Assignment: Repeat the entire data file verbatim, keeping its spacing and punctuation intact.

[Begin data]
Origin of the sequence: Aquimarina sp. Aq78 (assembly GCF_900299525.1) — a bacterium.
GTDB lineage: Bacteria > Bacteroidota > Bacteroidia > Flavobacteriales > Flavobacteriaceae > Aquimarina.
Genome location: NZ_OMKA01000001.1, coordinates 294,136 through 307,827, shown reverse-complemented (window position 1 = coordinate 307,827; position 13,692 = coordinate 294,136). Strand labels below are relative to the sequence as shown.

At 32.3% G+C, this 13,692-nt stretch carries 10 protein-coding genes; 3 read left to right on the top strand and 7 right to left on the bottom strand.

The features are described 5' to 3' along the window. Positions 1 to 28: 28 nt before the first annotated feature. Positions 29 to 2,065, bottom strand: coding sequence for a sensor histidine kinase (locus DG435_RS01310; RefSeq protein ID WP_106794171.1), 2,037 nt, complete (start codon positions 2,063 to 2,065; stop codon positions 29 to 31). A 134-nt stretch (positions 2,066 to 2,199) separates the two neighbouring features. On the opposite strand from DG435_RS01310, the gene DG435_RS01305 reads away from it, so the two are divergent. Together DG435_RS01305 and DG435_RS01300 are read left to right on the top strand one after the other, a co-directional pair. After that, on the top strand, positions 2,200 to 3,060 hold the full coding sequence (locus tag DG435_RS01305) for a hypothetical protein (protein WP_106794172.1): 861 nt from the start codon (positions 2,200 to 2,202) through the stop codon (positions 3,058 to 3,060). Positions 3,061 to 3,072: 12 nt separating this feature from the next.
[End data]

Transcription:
Origin of the sequence: Aquimarina sp. Aq78 (assembly GCF_900299525.1) — a bacterium.
GTDB lineage: Bacteria > Bacteroidota > Bacteroidia > Flavobacteriales > Flavobacteriaceae > Aquimarina.
Genome location: NZ_OMKA01000001.1, coordinates 294,136 through 307,827, shown reverse-complemented (window position 1 = coordinate 307,827; position 13,692 = coordinate 294,136). Strand labels below are relative to the sequence as shown.

At 32.3% G+C, this 13,692-nt stretch carries 10 protein-coding genes; 3 read left to right on the top strand and 7 right to left on the bottom strand.

The features are described 5' to 3' along the window. Positions 1 to 28: 28 nt before the first annotated feature. Positions 29 to 2,065, bottom strand: coding sequence for a sensor histidine kinase (locus DG435_RS01310; RefSeq protein ID WP_106794171.1), 2,037 nt, complete (start codon positions 2,063 to 2,065; stop codon positions 29 to 31). A 134-nt stretch (positions 2,066 to 2,199) separates the two neighbouring features. On the opposite strand from DG435_RS01310, the gene DG435_RS01305 reads away from it, so the two are divergent. Together DG435_RS01305 and DG435_RS01300 are read left to right on the top strand one after the other, a co-directional pair. After that, on the top strand, positions 2,200 to 3,060 hold the full coding sequence (locus tag DG435_RS01305) for a hypothetical protein (protein WP_106794172.1): 861 nt from the start codon (positions 2,200 to 2,202) through the stop codon (positions 3,058 to 3,060). Positions 3,061 to 3,072: 12 nt separating this feature from the next.